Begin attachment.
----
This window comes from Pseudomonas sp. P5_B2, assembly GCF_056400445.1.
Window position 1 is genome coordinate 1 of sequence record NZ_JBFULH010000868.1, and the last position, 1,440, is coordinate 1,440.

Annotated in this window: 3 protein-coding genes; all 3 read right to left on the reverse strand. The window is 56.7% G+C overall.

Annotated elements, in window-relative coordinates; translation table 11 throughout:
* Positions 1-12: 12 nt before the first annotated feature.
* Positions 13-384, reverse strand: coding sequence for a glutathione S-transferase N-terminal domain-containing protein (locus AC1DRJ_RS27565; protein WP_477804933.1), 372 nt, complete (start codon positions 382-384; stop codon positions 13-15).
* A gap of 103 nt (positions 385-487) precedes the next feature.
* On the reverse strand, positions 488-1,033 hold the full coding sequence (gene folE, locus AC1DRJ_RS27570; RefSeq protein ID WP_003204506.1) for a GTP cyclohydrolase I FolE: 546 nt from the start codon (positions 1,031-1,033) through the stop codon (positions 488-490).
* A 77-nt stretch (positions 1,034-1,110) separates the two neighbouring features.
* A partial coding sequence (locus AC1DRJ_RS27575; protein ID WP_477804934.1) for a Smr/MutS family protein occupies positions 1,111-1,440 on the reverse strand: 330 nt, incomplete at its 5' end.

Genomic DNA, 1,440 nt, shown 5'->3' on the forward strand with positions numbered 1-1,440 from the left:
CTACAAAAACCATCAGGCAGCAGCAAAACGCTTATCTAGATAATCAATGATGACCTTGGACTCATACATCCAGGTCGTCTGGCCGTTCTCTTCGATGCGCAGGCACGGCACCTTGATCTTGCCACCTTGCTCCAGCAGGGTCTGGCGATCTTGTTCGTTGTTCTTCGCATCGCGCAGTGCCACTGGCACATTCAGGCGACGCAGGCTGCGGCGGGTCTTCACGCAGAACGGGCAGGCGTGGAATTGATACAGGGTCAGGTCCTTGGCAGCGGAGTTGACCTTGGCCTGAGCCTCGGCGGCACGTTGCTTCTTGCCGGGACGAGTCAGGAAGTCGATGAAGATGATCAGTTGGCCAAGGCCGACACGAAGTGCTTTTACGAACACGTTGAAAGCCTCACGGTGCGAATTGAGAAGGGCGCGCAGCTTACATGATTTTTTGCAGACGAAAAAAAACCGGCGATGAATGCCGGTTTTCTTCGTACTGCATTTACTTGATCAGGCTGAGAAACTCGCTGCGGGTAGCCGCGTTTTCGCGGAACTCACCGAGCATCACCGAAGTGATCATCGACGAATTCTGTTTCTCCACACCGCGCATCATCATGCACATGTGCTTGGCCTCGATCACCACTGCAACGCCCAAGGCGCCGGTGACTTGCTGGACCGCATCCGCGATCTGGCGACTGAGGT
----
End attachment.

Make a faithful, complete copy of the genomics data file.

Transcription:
This window comes from Pseudomonas sp. P5_B2, assembly GCF_056400445.1.
Window position 1 is genome coordinate 1 of sequence record NZ_JBFULH010000868.1, and the last position, 1,440, is coordinate 1,440.

Annotated in this window: 3 protein-coding genes; all 3 read right to left on the reverse strand. The window is 56.7% G+C overall.

Annotated elements, in window-relative coordinates; translation table 11 throughout:
* Positions 1-12: 12 nt before the first annotated feature.
* Positions 13-384, reverse strand: coding sequence for a glutathione S-transferase N-terminal domain-containing protein (locus AC1DRJ_RS27565; protein WP_477804933.1), 372 nt, complete (start codon positions 382-384; stop codon positions 13-15).
* A gap of 103 nt (positions 385-487) precedes the next feature.
* On the reverse strand, positions 488-1,033 hold the full coding sequence (gene folE, locus AC1DRJ_RS27570; RefSeq protein ID WP_003204506.1) for a GTP cyclohydrolase I FolE: 546 nt from the start codon (positions 1,031-1,033) through the stop codon (positions 488-490).
* A 77-nt stretch (positions 1,034-1,110) separates the two neighbouring features.
* A partial coding sequence (locus AC1DRJ_RS27575; protein ID WP_477804934.1) for a Smr/MutS family protein occupies positions 1,111-1,440 on the reverse strand: 330 nt, incomplete at its 5' end.

Genomic DNA, 1,440 nt, shown 5'->3' on the forward strand with positions numbered 1-1,440 from the left:
CTACAAAAACCATCAGGCAGCAGCAAAACGCTTATCTAGATAATCAATGATGACCTTGGACTCATACATCCAGGTCGTCTGGCCGTTCTCTTCGATGCGCAGGCACGGCACCTTGATCTTGCCACCTTGCTCCAGCAGGGTCTGGCGATCTTGTTCGTTGTTCTTCGCATCGCGCAGTGCCACTGGCACATTCAGGCGACGCAGGCTGCGGCGGGTCTTCACGCAGAACGGGCAGGCGTGGAATTGATACAGGGTCAGGTCCTTGGCAGCGGAGTTGACCTTGGCCTGAGCCTCGGCGGCACGTTGCTTCTTGCCGGGACGAGTCAGGAAGTCGATGAAGATGATCAGTTGGCCAAGGCCGACACGAAGTGCTTTTACGAACACGTTGAAAGCCTCACGGTGCGAATTGAGAAGGGCGCGCAGCTTACATGATTTTTTGCAGACGAAAAAAAACCGGCGATGAATGCCGGTTTTCTTCGTACTGCATTTACTTGATCAGGCTGAGAAACTCGCTGCGGGTAGCCGCGTTTTCGCGGAACTCACCGAGCATCACCGAAGTGATCATCGACGAATTCTGTTTCTCCACACCGCGCATCATCATGCACATGTGCTTGGCCTCGATCACCACTGCAACGCCCAAGGCGCCGGTGACTTGCTGGACCGCATCCGCGATCTGGCGACTGAGGT